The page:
In a joint effort by NASA’s MAVEN spacecraft and the United Arab Emirates’ Emirates Mars Mission (EMM), scientists have observed an unusually chaotic interaction between the solar wind and the upper Martian atmosphere, producing a unique ultraviolet aurora. The phenomenon represents an unusual occurrence in Martian space weather, and scientists look forward to using future collaborations between spacecraft to keep an eye out for repeat events.
The strange, patchy aurora created by the solar wind has been observed twice, on August 11 and August 30 of this year. Similar auroras have been observed regularly since 2018, but they usually appear in a smooth, even band covering the planet. Last month’s auroras, in contrast, were patchy, variable, and localized.
It’s a specific type of aurora called the proton aurora, and it occurs on the planet’s dayside when hydrogen atoms from the sun, stripped of their electrons, shoot toward the red planet and the “arc shock,” a magnetic barrier , penetrate naturally shields the Martian atmosphere. Some of the protons are able to sidestep the bow thrust by stealing electrons from the busy region of space around Mars, becoming neutral and breaking through to hit the upper atmosphere. The result is an ultraviolet aurora that previously appeared to appear as a coherent whole on Mars, but is now seen in patches.
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Proton auroras also occur on Earth, but they are invisible to the human eye and less common due to Earth’s stronger magnetic field.
The top image shows the normal formation mechanism for proton aurora first discovered in 2018. The lower image shows the newly discovered formation mechanism for splotchy proton auroras. Credits: Emirates Mars Mission/UAE Space Agency.
It took observations from both Maven and EMM to understand what was going on. EMM’s Emirates Mars Ultraviolet Spectrograph (EMUS) instrument is constantly scanning the planet’s upper atmosphere, looking for signs of atmospheric leakage into space and changes in composition. Its detector is perfect for capturing the ultraviolet light caused by the proton aurora.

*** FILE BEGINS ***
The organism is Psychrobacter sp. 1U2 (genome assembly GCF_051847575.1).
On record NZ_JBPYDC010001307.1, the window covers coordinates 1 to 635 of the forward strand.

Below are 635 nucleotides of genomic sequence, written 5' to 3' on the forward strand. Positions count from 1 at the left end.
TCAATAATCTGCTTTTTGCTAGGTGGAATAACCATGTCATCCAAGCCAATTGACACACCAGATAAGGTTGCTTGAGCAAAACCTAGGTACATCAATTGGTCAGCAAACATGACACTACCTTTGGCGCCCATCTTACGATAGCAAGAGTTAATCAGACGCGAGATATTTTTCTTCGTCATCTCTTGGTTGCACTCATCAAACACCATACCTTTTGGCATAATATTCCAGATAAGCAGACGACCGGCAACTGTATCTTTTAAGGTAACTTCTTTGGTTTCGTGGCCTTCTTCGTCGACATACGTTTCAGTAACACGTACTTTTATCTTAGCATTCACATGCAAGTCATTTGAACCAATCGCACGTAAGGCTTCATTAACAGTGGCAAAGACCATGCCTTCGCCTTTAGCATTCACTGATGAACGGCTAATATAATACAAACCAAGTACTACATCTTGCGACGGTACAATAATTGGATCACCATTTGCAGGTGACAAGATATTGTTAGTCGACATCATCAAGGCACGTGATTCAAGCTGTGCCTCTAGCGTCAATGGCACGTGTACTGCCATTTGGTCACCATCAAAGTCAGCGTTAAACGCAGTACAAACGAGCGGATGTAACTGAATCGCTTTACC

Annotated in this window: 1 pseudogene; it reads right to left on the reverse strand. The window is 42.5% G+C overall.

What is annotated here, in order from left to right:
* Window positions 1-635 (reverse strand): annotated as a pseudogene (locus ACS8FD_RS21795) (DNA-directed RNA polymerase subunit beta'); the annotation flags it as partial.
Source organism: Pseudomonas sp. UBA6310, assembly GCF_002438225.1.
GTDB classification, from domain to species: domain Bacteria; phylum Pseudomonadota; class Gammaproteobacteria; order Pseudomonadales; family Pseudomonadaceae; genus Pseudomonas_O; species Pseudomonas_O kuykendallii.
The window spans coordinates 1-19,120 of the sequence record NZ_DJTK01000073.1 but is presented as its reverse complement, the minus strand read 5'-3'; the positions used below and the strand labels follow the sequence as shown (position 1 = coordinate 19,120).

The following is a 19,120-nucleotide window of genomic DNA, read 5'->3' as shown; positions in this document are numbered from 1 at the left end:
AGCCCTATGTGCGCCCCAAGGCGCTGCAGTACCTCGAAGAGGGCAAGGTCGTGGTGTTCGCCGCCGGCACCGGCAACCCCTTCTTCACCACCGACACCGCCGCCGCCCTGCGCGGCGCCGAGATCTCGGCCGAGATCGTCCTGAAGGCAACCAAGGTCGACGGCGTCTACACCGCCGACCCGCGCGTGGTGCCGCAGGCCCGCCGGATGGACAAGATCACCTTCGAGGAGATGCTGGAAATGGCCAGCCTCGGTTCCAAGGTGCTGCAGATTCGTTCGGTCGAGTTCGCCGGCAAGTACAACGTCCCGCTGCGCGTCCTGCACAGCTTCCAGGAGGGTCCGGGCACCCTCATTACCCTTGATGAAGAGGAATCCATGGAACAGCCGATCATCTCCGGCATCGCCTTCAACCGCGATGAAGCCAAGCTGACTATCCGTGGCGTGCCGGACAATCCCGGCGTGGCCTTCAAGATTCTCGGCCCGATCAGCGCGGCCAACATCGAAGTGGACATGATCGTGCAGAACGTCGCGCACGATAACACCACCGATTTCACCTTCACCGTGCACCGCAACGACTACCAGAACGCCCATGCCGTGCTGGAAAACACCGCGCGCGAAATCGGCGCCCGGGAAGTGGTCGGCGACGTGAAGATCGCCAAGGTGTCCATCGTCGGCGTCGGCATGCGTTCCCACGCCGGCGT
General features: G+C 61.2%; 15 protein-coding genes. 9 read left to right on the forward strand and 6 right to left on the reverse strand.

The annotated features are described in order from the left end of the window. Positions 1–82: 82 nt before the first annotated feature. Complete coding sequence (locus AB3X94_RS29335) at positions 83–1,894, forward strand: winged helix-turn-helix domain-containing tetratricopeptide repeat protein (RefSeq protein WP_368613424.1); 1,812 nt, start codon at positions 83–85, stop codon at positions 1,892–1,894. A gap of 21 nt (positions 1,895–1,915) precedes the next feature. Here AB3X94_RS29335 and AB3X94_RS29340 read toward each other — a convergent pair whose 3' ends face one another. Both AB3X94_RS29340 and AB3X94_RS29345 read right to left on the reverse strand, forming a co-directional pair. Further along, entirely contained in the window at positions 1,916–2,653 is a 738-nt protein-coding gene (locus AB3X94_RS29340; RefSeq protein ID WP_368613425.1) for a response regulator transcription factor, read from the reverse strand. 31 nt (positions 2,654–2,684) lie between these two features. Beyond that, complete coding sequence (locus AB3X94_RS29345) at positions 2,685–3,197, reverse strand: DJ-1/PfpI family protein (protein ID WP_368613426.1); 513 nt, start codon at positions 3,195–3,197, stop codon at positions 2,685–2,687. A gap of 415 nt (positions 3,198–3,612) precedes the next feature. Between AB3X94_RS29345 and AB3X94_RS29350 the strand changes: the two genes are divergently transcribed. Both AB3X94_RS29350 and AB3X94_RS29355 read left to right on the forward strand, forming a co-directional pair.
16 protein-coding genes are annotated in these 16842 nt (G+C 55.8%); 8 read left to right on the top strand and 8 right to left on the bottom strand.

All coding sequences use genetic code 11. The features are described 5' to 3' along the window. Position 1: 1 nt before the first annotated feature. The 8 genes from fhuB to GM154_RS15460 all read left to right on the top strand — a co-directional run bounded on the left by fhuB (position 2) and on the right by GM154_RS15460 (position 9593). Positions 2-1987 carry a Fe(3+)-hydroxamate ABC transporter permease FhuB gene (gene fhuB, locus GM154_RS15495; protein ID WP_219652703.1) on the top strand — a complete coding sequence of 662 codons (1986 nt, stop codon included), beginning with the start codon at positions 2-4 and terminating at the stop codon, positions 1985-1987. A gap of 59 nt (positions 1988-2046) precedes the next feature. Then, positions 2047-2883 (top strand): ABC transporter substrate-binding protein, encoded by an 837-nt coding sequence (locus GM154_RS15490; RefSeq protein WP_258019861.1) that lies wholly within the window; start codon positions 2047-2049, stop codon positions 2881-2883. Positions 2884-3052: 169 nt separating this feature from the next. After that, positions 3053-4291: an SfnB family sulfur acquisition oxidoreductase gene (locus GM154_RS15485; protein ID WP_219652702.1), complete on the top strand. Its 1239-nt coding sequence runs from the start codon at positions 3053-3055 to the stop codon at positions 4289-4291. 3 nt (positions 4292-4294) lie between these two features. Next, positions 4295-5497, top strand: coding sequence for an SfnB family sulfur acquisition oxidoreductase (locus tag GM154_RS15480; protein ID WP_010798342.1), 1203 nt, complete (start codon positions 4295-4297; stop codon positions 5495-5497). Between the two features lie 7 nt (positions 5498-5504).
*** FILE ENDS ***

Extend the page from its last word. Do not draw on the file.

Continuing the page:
MAVEN, on the other hand, collects in situ data and “feels” the plasma of the solar wind as it passes using a magnetometer and ion analyzers.
When data from EMM was compared to that from MAVEN, it was clear that the splotchy proton aurora was the result of a severely disturbed plasma environment at the time of the events.
Mike Chaffin of the University of Colorado Boulder explained: “The EMM’s observations suggested that the aurora was so widespread and disorganized that the plasma environment around Mars must have been really disturbed, to the point where the solar wind directly affecting the upper atmosphere wherever we observed aurora emission… By combining EMM auroral observations with MAVEN measurements of the auroral plasma environment, we can confirm this hypothesis and state that what we saw is essentially was a map where the solar wind rained on the planet.”
Images from August 5 show typical atmospheric conditions (no unusual activity). On August 11 and 30, the instrument observed patchy auroras indicating turbulent interactions with the solar wind.
Essentially, it was a temporary breakdown in Mars’ natural defenses against solar radiation as particles were able to take advantage of chaotic space weather to find a way into the planet’s atmosphere.
MAVEN arrived on Mars in 2014 and was supported by EMM in 2021. There are more than half a dozen probes orbiting Mars, each with different specializations and abilities. By working together, they can help us understand Mars in ways they couldn’t alone, including studying its unique auroras.
Evan Gough: “Mars also has auroras, we just can’t see them.” Universe today.
Willow Reed, “MAVEN and EMM Make First Observations of Mottled Proton Aurora on Mars.” NASA.
Bill Steigerwald/Nancy Jones, “NASA’s MAVEN Spacecraft Finds ‘Stolen’ Electrons Enable Unusual Aurora on Mars.” NASA.
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